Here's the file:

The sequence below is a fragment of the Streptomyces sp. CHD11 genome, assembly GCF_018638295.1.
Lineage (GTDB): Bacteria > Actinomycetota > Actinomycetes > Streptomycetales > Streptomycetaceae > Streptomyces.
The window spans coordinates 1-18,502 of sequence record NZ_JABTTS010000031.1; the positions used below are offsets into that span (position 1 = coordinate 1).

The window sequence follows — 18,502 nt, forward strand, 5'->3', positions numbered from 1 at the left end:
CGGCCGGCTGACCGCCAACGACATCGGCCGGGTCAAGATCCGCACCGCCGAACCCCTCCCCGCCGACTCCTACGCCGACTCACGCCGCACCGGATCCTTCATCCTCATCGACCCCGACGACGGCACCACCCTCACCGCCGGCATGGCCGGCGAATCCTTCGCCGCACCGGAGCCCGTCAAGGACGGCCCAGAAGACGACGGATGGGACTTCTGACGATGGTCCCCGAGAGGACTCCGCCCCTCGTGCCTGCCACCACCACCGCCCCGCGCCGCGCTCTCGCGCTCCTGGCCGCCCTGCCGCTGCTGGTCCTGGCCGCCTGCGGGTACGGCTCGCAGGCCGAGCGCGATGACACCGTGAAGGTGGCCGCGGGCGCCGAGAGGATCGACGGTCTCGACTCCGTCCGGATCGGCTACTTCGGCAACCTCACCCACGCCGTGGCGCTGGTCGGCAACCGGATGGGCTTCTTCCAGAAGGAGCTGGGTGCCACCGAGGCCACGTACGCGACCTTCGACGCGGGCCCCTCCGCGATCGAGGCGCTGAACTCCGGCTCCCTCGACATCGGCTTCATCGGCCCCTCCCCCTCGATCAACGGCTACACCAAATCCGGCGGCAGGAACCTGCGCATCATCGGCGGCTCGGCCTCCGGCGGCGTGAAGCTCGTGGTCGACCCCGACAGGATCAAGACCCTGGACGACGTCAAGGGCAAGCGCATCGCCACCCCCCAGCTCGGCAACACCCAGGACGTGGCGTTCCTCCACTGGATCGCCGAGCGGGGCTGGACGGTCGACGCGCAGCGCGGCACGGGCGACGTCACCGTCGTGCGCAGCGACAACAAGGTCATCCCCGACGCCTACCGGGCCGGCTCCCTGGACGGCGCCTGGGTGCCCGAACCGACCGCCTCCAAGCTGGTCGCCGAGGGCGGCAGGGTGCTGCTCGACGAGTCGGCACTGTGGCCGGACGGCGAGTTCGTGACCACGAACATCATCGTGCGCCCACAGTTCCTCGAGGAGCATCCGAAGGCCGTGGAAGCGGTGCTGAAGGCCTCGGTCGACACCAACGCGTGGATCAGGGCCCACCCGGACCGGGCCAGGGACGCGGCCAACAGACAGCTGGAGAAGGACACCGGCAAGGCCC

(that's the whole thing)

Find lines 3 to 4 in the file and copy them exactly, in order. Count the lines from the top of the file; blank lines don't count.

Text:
The window spans coordinates 1-18,502 of sequence record NZ_JABTTS010000031.1; the positions used below are offsets into that span (position 1 = coordinate 1).

The window sequence follows — 18,502 nt, forward strand, 5'->3', positions numbered from 1 at the left end: